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Illegal Immigration in America - Assignment Example

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Illegal Immigration in America Date Illegal immigration has been a subject of both debate and controversy for most countries that face this problem; and the United States of America has seen their fair share of the concerns and issues related to illegal immigration…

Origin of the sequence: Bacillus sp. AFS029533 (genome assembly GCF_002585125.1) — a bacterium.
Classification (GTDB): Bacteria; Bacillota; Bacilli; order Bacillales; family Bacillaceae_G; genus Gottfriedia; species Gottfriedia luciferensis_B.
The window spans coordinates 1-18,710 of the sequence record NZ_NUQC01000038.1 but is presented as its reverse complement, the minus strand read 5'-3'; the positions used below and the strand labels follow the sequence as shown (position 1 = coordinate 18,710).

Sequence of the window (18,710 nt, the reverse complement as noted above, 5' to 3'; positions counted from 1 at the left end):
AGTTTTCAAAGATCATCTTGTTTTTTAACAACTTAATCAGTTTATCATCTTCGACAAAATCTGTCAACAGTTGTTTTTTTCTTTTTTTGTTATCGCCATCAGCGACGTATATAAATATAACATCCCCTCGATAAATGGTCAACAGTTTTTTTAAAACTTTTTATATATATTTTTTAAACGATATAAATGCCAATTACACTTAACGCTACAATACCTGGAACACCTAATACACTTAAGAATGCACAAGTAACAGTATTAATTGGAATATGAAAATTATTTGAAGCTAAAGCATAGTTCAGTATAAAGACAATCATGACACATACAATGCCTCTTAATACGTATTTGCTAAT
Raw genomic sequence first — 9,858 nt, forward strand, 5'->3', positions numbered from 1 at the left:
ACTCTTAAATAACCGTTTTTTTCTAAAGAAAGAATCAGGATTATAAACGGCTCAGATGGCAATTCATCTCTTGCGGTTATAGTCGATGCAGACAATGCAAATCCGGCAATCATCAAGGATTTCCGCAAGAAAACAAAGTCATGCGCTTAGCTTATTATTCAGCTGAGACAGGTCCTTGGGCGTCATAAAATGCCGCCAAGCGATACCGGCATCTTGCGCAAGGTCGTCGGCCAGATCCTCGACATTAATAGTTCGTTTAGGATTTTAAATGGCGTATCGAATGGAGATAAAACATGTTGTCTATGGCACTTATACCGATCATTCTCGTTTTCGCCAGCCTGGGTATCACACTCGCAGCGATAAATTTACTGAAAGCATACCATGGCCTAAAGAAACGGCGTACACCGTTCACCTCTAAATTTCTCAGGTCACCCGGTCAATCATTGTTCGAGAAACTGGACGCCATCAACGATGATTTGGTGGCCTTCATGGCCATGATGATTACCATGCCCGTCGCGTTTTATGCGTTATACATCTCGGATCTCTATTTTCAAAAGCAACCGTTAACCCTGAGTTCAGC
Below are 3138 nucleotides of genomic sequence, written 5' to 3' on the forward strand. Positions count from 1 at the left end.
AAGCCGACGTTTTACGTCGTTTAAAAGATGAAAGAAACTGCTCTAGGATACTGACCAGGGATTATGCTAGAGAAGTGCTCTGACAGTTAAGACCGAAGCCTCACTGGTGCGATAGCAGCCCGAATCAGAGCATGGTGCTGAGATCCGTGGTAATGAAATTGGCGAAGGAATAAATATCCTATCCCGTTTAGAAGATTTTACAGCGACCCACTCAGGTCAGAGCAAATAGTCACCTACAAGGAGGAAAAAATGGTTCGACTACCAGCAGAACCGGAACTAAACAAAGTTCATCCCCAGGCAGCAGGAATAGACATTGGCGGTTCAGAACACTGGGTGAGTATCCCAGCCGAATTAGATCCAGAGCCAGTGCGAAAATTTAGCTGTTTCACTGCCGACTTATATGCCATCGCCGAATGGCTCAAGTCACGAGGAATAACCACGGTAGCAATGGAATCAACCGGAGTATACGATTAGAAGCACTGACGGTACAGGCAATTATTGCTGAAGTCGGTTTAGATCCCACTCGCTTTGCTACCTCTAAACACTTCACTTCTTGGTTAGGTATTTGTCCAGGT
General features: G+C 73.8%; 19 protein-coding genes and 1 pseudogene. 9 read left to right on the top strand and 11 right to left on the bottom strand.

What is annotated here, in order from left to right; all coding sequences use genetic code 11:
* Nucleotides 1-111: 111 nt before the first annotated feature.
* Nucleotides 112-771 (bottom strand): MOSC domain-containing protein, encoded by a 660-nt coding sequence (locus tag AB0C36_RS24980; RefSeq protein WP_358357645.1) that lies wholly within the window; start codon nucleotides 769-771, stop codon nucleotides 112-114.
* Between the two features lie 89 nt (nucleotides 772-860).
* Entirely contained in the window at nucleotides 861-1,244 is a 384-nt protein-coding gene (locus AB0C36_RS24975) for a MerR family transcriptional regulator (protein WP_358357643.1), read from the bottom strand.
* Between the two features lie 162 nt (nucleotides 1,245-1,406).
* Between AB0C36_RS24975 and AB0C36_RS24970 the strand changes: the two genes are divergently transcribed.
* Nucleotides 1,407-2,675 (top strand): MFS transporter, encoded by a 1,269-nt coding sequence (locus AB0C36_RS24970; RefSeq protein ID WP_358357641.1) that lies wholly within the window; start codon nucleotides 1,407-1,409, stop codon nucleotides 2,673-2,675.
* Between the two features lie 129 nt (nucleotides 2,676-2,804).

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Download file to see previous pages Illegal immigration provides private employers with a profitable alternative workforce who are willing to work for less than the average worker. The cost of harboring illegal immigrants is borne by the State, and has been estimated at $133 billion each year by the Federation for American Immigration Reform (Barnes, 2010). According to the report, a significant part of this cost goes towards educating American born children of undocumented persons. This inclusion has been criticized as unfair as it pertains to future citizens and job holders of the country. Critics also point out that the purchasing power of these families adds $245 billion to the GDP; and thus it is in the interest of the country to accommodate immigrants. A significant number of illegal immigrants come from Mexico, and are estimated to be at about three million (CAIR). It has been postulated that this is a result of the shutting down of the "maquiladoras" or U.S. owned factories in Mexico which sustained a large number of working class families. After these units were closed and production was moved to Asia, the high rates of unemployment prompted people to attempt to cross the 1,940 mile long border and enter the United States in search of work. These workers usually agree to work well below the minimum wage rate, and are ready to take up jobs that may be difficult, unsanitary or dangerous. Unscrupulous employers are able to maximize profits, and thus inadvertently encourage illegal immigration (CAIR). The lack of border security and low punishment rates for employment of illegal persons further increases the problem (CAIR). Given their low wages, a significant number of the illegal immigrants live close to or below the poverty line. Studies show that approximately 20% of Hispanic families live below the poverty level as compared to 8% of Caucasian families. Individuals of African origin also form a large part of the illegal immigration population, a fact that is also reflected in their economic status with 22% of African American families living below the poverty level (Corvin). As more illegal immigrants come into the United States each year, the competition for jobs increases, leading to a further reduction in the wage rates. This phenomenon affects the overall wage rate, and may be held responsible for approximately 16% to 20% decline in the wage rate as applicable to American citizens as well. Reduced wages and increased poverty have been found to correlate with an increase in drug use, crime rates and violence (Corvin). Given these concerns, as well as concerns relating to increased unemployment for citizens across the country; it is essential that illegal immigration be treated as a serious problem that requires immediate and consistent address. Over the years, a number of possible solutions have been proposed to this issue; each having found some support and some criticism among political leaders. The different solutions proposed include legalization, deportation, border fencing, maintaining an amnesty, punitive measures against those who hire illegal immigrants and strict enforcing of immigration laws. Deporting – although an ideal solution from many standpoints – has logistic concerns, as the resources required to locate and deport the large number of illegal persons would be enormous (, 2009). Fencing the borders is expensive, and it cannot be considered a permanent ...Download file to see next pagesRead More
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